Solved

iscsci san on Linux VM and Physical servers

Posted on 2013-05-30
3
350 Views
Last Modified: 2013-06-13
Hi,
I have two physical server running on Linux and another two physical server which will converted into virtual machine and each of them will host 5 Linux guest OS.
In total I have around 12 Linux OS and all of them will connected to san storage.

My questions is how many port require for me to configure this setup so that all these 12 Linux are connected to the storage ? I think this setup require me around 16port on Ethernet switches but not sure how many port require in storage box
0
Comment
Question by:motioneye
3 Comments
 
LVL 42

Assisted Solution

by:kevinhsieh
kevinhsieh earned 150 total points
ID: 39209845
You should only require at a minimum one NIC per physical device. Your physical servers should be able to share their NIC with all of their VMs. You can of course use more NICs if you wish. Many people like to use more than one NIC for iSCSI for redundant connectivity. If you expect to have really high throughout, you will need more NICs on your SAN.

I have run Hyper-V servers with 50 VMs using two NICs for the iSCSI shared between the host and VMs. Most of my VMs don't connect directly to the SAN, but my Exchange and file servers sure do.
0
 
LVL 38

Assisted Solution

by:Aaron Tomosky
Aaron Tomosky earned 100 total points
ID: 39209872
Personally I use two nics per host box. One for the San traffic and one for everything else. You can bridge them and run vlans etc but it works well just split San/LAN since my traffic is balanced that way anyway. However I have no redundancy in the event of a nic failure.
0
 
LVL 40

Accepted Solution

by:
noci earned 250 total points
ID: 39210852
Best would be to have two NICs per physical host.

1) for all normal traffic
1) for SAN traffic, preferably in a separate LAN using jumbo frames.

If you want more redundancy/capacity you can use multiple interfaces and make them trunks or separate channels. If you use Trunks fixed setups are prefered to auto-negotiated ones.
I have seen very busy SAN-VLANS fail because the automatic negotiation missed too many negotiation frames, fall back to single lines, and then cause severe flapping of interfaces.
which will cripple IO.
Trunking can only be reliably done using managed switches.

Jumbo frames do not mix well with interfaces that cannot handle them, that's why a separate (V)LAN is preferred. Note that all equipment involved in that (V)LAN must be able to process Jumbo Frames (Servers, switches, SAN's).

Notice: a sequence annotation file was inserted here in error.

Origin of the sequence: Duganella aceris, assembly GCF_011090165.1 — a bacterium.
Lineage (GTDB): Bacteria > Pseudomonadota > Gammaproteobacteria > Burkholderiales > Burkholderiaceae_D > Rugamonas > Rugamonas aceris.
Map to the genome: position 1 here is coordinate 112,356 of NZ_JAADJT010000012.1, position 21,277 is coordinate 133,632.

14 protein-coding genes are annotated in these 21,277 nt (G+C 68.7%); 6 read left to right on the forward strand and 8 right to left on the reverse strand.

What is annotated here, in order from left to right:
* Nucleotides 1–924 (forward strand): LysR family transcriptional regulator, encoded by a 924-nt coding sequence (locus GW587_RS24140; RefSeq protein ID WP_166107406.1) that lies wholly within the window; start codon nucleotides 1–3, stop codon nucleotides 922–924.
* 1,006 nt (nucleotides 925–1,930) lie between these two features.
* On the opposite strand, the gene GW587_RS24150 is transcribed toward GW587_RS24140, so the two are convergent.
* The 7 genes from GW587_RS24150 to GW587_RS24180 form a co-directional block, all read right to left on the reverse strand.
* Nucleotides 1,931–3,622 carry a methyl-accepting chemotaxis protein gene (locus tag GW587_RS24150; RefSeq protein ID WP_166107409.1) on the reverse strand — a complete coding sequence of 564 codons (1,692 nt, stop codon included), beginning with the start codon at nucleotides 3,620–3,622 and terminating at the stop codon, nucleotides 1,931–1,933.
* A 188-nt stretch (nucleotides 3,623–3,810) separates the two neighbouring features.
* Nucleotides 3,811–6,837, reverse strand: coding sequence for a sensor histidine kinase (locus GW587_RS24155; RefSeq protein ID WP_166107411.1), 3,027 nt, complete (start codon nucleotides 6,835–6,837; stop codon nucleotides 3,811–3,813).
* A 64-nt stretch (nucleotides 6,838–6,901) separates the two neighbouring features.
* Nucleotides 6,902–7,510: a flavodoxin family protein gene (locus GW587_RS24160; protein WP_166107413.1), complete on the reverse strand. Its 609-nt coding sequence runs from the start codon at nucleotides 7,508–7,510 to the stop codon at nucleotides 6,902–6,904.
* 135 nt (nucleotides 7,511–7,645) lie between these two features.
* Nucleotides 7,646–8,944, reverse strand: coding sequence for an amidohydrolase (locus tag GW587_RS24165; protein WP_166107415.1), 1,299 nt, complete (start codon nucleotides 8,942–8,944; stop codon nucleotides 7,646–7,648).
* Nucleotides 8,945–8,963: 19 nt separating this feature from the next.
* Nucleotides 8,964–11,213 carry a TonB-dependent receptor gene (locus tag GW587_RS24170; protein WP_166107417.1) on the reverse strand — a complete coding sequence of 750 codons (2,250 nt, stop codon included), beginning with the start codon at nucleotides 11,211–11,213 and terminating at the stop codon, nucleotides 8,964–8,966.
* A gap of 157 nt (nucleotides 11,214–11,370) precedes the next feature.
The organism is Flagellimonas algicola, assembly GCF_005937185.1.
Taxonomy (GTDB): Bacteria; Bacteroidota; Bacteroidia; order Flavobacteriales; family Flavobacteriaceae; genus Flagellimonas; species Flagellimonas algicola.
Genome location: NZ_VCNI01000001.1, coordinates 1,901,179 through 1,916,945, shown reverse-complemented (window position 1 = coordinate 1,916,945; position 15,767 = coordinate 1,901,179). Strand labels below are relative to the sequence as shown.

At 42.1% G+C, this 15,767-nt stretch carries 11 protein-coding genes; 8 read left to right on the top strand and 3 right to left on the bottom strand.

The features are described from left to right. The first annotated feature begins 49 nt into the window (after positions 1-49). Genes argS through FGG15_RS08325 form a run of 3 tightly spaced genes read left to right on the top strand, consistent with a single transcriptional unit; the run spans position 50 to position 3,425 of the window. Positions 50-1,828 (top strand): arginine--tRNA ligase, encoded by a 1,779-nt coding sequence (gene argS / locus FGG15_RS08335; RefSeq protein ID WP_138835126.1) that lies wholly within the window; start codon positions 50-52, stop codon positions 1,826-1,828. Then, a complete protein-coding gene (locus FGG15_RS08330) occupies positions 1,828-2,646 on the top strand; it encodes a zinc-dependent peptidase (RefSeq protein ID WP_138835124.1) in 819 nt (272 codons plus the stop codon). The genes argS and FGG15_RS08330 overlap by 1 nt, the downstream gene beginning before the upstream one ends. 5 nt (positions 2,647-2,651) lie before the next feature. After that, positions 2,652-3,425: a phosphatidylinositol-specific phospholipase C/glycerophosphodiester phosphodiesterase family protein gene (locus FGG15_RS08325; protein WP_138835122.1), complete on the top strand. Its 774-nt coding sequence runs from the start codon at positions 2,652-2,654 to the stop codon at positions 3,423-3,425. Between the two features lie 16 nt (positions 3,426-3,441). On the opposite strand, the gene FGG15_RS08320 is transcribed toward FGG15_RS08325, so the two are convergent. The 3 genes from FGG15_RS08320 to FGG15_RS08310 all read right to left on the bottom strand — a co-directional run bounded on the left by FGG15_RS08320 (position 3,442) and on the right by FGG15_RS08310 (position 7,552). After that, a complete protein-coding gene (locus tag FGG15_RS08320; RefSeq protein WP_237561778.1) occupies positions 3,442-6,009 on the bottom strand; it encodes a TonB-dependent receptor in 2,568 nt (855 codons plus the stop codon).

Jumbo frames are preferred to get better Throughput of data.
Adjust your I/O size to the jumbo frames (Either 4 or 8K).
0

Featured Post

Announcing the Most Valuable Experts of 2016

MVEs are more concerned with the satisfaction of those they help than with the considerable points they can earn. They are the types of people you feel privileged to call colleagues. Join us in honoring this amazing group of Experts.

Question has a verified solution.

If you are experiencing a similar issue, please ask a related question

This article is an update and follow-up of my previous article:   Storage 101: common concepts in the IT enterprise storage This time, I expand on more frequently used storage concepts.
Join Greg Farro and Ethan Banks from Packet Pushers (http://packetpushers.net/podcast/podcasts/pq-show-93-smart-network-monitoring-paessler-sponsored/) and Greg Ross from Paessler (https://www.paessler.com/prtg) for a discussion about smart network …
Learn several ways to interact with files and get file information from the bash shell. ls lists the contents of a directory: Using the -a flag displays hidden files: Using the -l flag formats the output in a long list: The file command gives us mor…
Connecting to an Amazon Linux EC2 Instance from Windows Using PuTTY.

813 members asked questions and received personalized solutions in the past 7 days.

Join the community of 500,000 technology professionals and ask your questions.

Join & Ask a Question

Need Help in Real-Time?

Connect with top rated Experts

12 Experts available now in Live!

Get 1:1 Help Now